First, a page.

We are all in relationships. Even the curmudgeonliest curmudgeon at some point interacts with other people. And quite often we have layers of relationships. Our colleagues are our friends; our friends are our financial consultants; our siblings are our business partners; our neighbours are our hairdressers; our lovers are our everything. Managing any relationship requires a delicate mix of understanding our own feelings and trying to understand the other’s.
Relationships are a fascinating area to work with in counselling. In couples work, there is the relationship between the clients; the relationship between the clients and the counsellor; the relationship between us all and our past and current systems. These all come together in a tantalising dance: thoughts, feelings, memories, hopes, fears, expectations and a thousand other things intertwine to produce new ways of being through therapy.
And counsellors who only work with individuals can’t escape the relationship. After all, my client and I are in one of the most intense relationships either of us will experience. And our clients bring with them all their relationship history; while, as counsellors, we reflect on how much of our relationship history is present in the room.
I want to examine relationships in all their rich diversity. Clients bring all kinds of relationships into the counselling room, so my column will cover a range of relational issues with a focus on gender, sexuality and relational diversity. What follows is a personal reflection on my and my family’s relationship with both the process and the business of counselling, and how we manage the complexities of being a family of counsellors, running a counselling business.
On a rare hot, sunny day my sister (Kirsty), dad (Bill) and I sat down to have a conversation about how we manage our multiple relationships. Mum (Carole) died in 2013, just as we were setting up our counselling business. Whenever the three of us are together, her absence becomes a presence, which is sharply felt. Carole was there in our thoughts, guiding us as ever. My name is Alex. I’m civil partnered to Kevin and a Relate-trained relationship therapist working in private practice and for TLC: Talk, Listen, Change in Manchester. I specialise in working with LGBTQ+ clients. Kirsty is in a relationship with Dan and also trained with Relate. She works in private practice and for Relate’s Domestic Violence Perpetrator Programme and is now training to work with children. Bill is a semi-retired business coach. Carole was a Relate counsellor for many years, and I expect will be known to at least some of you reading this. Her character, will, strength and wisdom live on through us.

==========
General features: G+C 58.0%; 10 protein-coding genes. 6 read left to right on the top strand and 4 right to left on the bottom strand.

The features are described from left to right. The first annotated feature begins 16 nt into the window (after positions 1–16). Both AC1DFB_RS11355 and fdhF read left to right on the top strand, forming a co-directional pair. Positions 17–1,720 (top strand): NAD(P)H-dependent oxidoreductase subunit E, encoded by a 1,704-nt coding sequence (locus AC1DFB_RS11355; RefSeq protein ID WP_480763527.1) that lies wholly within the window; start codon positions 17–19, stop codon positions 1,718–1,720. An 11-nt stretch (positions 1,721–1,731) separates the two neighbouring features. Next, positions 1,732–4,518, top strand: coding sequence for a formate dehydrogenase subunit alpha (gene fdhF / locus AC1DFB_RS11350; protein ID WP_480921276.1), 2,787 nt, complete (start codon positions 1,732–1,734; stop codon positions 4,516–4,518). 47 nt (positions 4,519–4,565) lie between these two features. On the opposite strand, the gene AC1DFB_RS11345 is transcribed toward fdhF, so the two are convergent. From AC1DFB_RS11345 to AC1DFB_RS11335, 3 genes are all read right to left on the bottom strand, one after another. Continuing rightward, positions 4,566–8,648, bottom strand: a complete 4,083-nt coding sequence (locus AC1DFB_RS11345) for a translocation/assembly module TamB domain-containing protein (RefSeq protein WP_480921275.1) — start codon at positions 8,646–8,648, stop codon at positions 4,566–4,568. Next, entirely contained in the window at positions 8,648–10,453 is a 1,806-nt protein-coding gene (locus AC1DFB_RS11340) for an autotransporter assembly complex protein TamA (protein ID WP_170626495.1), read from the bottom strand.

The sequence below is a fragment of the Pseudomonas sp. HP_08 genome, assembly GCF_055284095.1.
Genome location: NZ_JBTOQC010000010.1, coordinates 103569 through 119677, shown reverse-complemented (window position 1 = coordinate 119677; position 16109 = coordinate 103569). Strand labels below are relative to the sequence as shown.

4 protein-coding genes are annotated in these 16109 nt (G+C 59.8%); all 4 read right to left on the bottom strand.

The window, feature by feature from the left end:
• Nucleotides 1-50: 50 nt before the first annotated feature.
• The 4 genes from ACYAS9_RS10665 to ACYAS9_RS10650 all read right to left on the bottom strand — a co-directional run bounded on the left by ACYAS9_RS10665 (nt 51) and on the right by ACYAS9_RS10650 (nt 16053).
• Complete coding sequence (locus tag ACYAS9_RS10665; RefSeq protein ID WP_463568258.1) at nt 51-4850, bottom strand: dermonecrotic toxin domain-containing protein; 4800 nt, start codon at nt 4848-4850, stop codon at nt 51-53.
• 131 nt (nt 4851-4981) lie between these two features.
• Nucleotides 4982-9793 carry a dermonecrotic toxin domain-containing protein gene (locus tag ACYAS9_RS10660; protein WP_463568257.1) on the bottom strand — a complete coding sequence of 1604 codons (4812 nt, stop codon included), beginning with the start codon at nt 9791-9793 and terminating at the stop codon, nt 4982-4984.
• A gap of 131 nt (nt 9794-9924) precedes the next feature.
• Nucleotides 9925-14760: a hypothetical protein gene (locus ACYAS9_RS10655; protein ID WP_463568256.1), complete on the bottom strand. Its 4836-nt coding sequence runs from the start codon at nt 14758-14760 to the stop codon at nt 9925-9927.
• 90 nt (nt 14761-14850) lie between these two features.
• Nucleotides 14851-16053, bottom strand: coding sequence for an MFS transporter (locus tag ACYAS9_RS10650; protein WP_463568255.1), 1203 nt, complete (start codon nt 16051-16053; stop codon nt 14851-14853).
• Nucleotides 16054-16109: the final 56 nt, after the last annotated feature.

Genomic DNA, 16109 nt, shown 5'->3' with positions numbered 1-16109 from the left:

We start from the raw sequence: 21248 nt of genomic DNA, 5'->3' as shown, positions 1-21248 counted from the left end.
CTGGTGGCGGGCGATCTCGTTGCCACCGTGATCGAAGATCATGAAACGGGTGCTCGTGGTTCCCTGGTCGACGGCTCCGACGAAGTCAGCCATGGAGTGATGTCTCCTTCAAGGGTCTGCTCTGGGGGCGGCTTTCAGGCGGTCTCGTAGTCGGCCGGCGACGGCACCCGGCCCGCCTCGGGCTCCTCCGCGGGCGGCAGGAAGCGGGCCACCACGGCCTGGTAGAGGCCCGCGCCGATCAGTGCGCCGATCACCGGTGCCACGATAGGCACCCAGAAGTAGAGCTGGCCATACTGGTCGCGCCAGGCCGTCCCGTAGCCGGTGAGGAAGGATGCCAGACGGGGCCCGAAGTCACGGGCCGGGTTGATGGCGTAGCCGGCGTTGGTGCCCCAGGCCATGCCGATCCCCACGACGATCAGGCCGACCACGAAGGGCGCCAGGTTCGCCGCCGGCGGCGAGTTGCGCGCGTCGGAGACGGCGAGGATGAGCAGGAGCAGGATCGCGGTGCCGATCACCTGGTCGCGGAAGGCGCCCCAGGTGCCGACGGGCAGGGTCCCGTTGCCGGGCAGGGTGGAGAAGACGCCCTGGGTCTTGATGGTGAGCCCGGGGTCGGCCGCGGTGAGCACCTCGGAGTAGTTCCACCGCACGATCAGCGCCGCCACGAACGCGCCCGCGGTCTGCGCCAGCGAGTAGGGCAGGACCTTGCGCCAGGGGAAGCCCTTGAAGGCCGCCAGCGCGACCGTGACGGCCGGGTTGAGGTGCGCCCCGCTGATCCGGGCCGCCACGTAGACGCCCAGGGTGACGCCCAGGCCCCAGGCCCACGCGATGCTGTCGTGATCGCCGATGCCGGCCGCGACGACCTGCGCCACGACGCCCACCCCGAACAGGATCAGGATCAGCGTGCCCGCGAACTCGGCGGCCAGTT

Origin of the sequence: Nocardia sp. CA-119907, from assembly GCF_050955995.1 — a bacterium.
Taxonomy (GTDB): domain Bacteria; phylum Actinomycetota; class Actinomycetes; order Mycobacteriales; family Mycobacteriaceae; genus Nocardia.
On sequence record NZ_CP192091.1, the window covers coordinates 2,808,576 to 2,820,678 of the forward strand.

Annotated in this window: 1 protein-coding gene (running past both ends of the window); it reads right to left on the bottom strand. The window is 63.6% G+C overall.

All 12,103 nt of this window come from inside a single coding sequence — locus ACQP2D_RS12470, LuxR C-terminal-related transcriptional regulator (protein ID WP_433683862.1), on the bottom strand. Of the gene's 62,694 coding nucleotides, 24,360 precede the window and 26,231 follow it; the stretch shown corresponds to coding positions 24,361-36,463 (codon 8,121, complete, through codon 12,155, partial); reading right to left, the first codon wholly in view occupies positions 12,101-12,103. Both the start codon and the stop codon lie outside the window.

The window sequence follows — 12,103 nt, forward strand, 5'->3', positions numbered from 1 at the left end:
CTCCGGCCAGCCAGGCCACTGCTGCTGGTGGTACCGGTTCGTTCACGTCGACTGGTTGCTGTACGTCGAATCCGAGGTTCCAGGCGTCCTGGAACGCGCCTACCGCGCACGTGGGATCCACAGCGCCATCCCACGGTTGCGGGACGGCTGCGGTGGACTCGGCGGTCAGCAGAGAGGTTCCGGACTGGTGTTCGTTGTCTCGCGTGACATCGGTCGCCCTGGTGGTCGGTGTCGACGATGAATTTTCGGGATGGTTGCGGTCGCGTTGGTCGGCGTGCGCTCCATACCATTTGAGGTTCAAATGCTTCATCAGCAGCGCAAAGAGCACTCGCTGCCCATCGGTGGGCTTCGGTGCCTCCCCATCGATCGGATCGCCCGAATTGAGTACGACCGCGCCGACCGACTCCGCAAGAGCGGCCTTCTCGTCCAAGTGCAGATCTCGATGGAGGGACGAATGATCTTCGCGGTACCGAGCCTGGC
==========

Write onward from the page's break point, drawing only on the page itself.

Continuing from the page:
For all of us, a strong ethical stance and sense of compassion are at the core of our work. But it was real-life events that led us to actively pursue counselling as a career. My experience of trying to cope with coming out in a still very hostile world; Mum and Dad’s experience of mourning the loss of a life they expected for their son; my sister’s experience of the impact on the family, and later her own divorce. All these events led in one way or another to our little counselling dynasty.
But life doesn’t always follow the path we expected. Mum started her training at Relate, and finally found a proper place for her innate desire to help people. When we’ve talked as a family about this, Dad has often wondered what it was about counselling that she enjoyed so much. What was it that ‘helping’ others did for her? And I guess the answer, as it is for many of us, is something to do with healing ourselves. Mum’s childhood wasn’t easy; extreme poverty and a difficult relationship with her own mother combined to leave her with a sense of unease, of not belonging in the world. In our family, she found some peace, and in counselling soothed that wounded child by giving others what she lacked.
Working in private practice also means running a business, and this is a source of tension. I wanted to get out of a corporate world, as it never suited me. I don’t enjoy strategy, business plans and expenses forecasting. There is a constant battle between how much time we spend on ‘business’ activities and how much we spend with our clients. As siblings, Kirsty and I know each other pretty well, and in fact are closer than most other siblings I know. But we also disagree about stuff. We have different views on some things but we also have different skills and abilities. Luckily, Kirsty is much more into admin than me, and is better able to call strangers and negotiate with them. I’m happier writing blogs and articles, putting together training and doing all that stuff. While we work separately in terms of our own face-to-face counselling, we also operate as KAS Counselling Services. And this is where the family connection also works, as Dad is a business super-guru and understands business plans and the like. This has been invaluable for us in terms of the discipline needed to run a business as well as deliver our counselling.
We’re still in a process of learning (SEO is my particular bugbear at the moment). We’re constantly trying to balance face-to-face work with clients with managing and running a business and getting on with the job of being a family still struggling to come to terms with the loss of such an important part of our lives. Sometimes we get it wrong, and a crucial part of our success is in giving ourselves permission to do so. I hope you’ll enjoy reading my column, and give pause to consider where you are in relation to your relationships. I’d very much welcome any thoughts.
Alex Sanderson-Shortt MA, BACP (Accred) is an integrative relationship therapist in private practice, a clinical associate of Pink Therapy and a member of Gendered Intelligence’s network of therapists. He teaches relationship therapy for Relate and delivers seminars and CPD days on sexual diversity. www.kascounsellingservices.org